Bill Hornbuckle, MGM: strike action, cyberattack and great momentum


MGM Resorts is expecting to issue a largest pay increase in the history of negotiations with the Culinary and Bartenders Unions to bring an end to potential strike action, with negotiations ongoing in Detroit.

This was the update issued by Chief Executive Officer and President Bill Hornbuckle, who also asserted that the company was “off to a strong start” prior to the cybersecurity issue that blighted the company.

This update came as the casino and entertainment operator reported “great momentum across our businesses” following the third quarter, which included optimism on the group’s pipeline of development opportunities. This includes New York and Japan, as well as its international digital business and BetMGM.

Las Vegas strike action to be averted?

Across recent weeks, repeated warnings have been shared by the Culinary and Bartenders Unions that thousands of casino workers could stage a walkout in Las Vegas.

The move, which could have affected 18 establishments of MGM, Caesars and Wynn, has been billed as the “largest hospitality worker strike in US history”, and action that could derail the city’s Formula 1 grand prix.

However, after Caesars came to an agreement to ensure no disruption would be brought to its nine venues, Hornbuckle noted an expectation that MGM would reach its own agreement. 

Furthermore, progress continues in Michigan, where 3,700 workers at MGM Grand Detroit, MotorCity Casino and Hollywood Casino at Greektown staged their own walkout last month.

“We continue to negotiate in good faith with the unions in both Las Vegas and Detroit with the goal of reaching agreement on new record contracts that work for everyone,” commented Hornbuckle 

“In Las Vegas, as you know, Caesars Entertainment came to a new tenant of collective bargain agreement this morning, and we are literally in session as we speak, and I believe we will come to a deal today. 

“We know from listening to our employees that they are looking for a pay increase, the combat inflation, as well as reduced workloads among other concerns. 

“This deal when announced, we’ll do just that and will result in the largest pay increase in the history of our negotiations with the culinary union.”

No more disruptions following cyberattack

MGM reported that it witnessed a “strong start” following the cybersecurity issue that affected the company earlier in the year, with records hit in Las Vegas “despite the disruption across our portfolio”.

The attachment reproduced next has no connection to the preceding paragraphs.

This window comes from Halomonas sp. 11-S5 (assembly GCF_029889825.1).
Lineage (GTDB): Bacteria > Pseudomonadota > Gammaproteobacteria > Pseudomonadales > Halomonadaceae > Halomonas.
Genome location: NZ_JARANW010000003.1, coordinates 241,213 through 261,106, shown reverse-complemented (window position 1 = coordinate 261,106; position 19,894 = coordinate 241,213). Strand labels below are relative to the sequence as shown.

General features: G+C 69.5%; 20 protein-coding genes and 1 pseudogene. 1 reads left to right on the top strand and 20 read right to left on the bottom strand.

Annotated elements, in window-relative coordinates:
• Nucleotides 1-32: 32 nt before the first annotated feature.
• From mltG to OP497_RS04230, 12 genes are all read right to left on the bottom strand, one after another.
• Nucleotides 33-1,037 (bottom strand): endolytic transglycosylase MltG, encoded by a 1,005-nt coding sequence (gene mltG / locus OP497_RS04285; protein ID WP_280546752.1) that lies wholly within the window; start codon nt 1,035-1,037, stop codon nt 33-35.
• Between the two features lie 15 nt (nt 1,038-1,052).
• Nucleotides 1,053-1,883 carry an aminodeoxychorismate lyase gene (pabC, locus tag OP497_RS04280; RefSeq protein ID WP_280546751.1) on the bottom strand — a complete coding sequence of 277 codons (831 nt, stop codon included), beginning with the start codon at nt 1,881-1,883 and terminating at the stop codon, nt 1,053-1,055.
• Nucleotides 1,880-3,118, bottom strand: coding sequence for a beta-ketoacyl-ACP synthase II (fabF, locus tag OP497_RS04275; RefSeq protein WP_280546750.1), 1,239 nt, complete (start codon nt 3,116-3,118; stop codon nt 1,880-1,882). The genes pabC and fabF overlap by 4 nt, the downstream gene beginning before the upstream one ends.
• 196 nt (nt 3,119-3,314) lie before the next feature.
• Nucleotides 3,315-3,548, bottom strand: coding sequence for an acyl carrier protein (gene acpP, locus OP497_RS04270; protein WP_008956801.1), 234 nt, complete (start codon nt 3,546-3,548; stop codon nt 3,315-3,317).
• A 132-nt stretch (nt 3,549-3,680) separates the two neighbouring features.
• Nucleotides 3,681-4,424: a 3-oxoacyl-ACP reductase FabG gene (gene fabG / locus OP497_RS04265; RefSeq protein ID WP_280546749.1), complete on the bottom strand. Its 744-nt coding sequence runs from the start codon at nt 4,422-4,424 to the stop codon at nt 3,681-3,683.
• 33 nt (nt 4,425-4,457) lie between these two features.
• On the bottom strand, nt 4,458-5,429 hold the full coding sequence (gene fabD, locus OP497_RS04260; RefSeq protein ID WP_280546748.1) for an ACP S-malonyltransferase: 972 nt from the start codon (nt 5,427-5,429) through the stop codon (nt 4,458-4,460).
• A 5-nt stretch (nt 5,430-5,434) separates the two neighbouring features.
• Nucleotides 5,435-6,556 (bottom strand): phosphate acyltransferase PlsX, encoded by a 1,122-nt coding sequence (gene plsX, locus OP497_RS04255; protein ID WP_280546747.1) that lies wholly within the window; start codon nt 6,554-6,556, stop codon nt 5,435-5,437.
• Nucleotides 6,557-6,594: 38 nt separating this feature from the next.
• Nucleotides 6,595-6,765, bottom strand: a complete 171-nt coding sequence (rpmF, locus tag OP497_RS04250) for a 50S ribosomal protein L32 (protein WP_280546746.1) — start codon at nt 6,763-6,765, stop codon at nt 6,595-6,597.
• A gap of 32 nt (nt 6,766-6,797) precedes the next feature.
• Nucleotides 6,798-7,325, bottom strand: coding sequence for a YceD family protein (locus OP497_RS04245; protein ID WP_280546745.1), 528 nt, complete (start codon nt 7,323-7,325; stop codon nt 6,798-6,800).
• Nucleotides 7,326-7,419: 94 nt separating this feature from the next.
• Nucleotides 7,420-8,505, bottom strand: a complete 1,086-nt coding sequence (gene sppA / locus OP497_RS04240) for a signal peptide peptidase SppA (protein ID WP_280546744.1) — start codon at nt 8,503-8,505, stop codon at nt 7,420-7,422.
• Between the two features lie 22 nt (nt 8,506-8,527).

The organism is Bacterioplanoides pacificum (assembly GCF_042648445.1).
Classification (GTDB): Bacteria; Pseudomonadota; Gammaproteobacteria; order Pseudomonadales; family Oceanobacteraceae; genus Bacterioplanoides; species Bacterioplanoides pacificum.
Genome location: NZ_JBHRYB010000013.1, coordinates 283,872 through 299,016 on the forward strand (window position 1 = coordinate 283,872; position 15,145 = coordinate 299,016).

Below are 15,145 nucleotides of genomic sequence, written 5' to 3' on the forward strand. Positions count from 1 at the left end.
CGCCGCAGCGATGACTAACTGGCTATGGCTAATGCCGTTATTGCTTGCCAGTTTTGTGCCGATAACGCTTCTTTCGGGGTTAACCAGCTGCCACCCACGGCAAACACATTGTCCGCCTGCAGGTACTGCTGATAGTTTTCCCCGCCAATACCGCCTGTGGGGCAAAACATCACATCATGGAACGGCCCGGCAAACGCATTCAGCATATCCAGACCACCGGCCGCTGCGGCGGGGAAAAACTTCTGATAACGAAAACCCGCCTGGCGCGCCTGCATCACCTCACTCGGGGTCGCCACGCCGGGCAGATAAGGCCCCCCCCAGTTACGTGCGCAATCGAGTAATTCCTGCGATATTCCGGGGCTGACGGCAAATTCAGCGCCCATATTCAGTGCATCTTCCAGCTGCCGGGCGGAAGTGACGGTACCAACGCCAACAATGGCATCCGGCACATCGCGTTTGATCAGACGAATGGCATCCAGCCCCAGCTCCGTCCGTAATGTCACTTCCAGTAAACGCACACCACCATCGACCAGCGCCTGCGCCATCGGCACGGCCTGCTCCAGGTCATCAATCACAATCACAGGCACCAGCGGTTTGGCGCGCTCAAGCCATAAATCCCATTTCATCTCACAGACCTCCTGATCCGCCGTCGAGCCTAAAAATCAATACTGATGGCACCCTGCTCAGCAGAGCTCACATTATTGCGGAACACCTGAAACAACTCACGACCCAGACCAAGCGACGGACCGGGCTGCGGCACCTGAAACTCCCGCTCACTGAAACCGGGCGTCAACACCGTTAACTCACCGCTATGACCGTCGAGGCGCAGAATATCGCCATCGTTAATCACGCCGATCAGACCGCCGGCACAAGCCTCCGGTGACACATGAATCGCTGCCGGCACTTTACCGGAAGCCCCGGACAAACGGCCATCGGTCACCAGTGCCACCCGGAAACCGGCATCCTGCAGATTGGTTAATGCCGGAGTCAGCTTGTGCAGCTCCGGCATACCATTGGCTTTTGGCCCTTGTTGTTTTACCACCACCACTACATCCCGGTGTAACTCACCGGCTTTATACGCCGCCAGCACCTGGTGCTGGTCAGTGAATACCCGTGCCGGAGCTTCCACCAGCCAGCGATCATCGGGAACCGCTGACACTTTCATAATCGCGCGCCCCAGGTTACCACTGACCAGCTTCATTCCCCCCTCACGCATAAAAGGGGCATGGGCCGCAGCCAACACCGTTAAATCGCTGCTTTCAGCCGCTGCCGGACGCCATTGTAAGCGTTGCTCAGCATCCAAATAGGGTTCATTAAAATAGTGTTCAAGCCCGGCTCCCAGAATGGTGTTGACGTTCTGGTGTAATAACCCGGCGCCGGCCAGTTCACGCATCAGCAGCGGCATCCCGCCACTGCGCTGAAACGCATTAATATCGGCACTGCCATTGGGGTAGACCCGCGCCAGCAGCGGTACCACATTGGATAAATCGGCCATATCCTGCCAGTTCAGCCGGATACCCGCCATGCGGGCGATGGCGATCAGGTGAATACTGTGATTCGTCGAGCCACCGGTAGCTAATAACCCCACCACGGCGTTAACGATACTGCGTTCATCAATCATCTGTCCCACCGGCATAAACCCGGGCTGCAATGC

This follows MGM confirming that it was also the victim of a data breach, with a regulatory filing by the operator subsequently noting expectations of a negative impact of approximately $100m to adjusted property EBITDA across Las Vegas strip resorts and regional operations.

This primarily arose from a loss in revenue from room cancellations in Las Vegas and service recovery efforts, with impacts through Q4 expected to be “minimal”.

In addition to praising the response of employees “during a challenging few weeks”, Jonathan Halkyard, Chief Financial Officer and Treasurer, issued confidence that “losses will be covered by our cyber insurance”.

Hornbuckle commented: “On September 12, we disclosed that we identified a cybersecurity issue affecting certain of our US systems.

“As a precautionary measure, we proactively shut down certain systems to mitigate risk to customer information, which resulted in disruption at some of our properties. 

“Over the following weeks, we systematically restored to enhance these systems, and we’re fully operational by the end of the month of September.

“Following the issues, we have seen incredible resiliency in our business to start the fourth quarter. Going forward, we do not anticipate any further operational disruptions from the incent as expected that insurance will cover the losses incurred. We expect to receive insurance reimbursements in the upcoming quarters.”

Q3 began with ‘great momentum’

Despite the above, the company said that the third quarter got underway “with great momentum”, with revenue ultimately increasing 16 per cent to $3.97bn (2022: $3.41bn).

Las Vegas witnessed an eight per cent drop to $2.1bn (2022: $2.3bn) due to The Mirage sale and aforementioned cybersecurity issue, while regional properties dropped five per cent to $924.57m (2022: $973.93m). This is also aligned to the above, as well as February’s disposition of Gold Strike Tunica.

MGM China surged to revenue of $813m (2022: $87m), with a ten per cent uptick compared to 2019’s third quarter delivered as a result of the removal of COVID-19 related travel and entry restrictions, as well as an increase in visitation.

Operating income of $370m was contrasted to a loss of $1bn felt one year earlier, with net income attributable to MGM swinging from a loss of $577m one year earlier to close at $161m. Consolidated adjusted EBITDAR came in at $1.1bn.

Hornbuckle added: “Going forward we have much to be optimistic about with Formula 1’s inaugural Las Vegas race next week and early next year the debut of the MGM Collection with Marriott Bonvoy followed by the Super Bowl. 

“Beyond these catalysts, MGM China is performing exceptionally well, and we have a pipeline of development opportunities including New York and Japan alongside the growth and development of our international digital business and BetMGM.”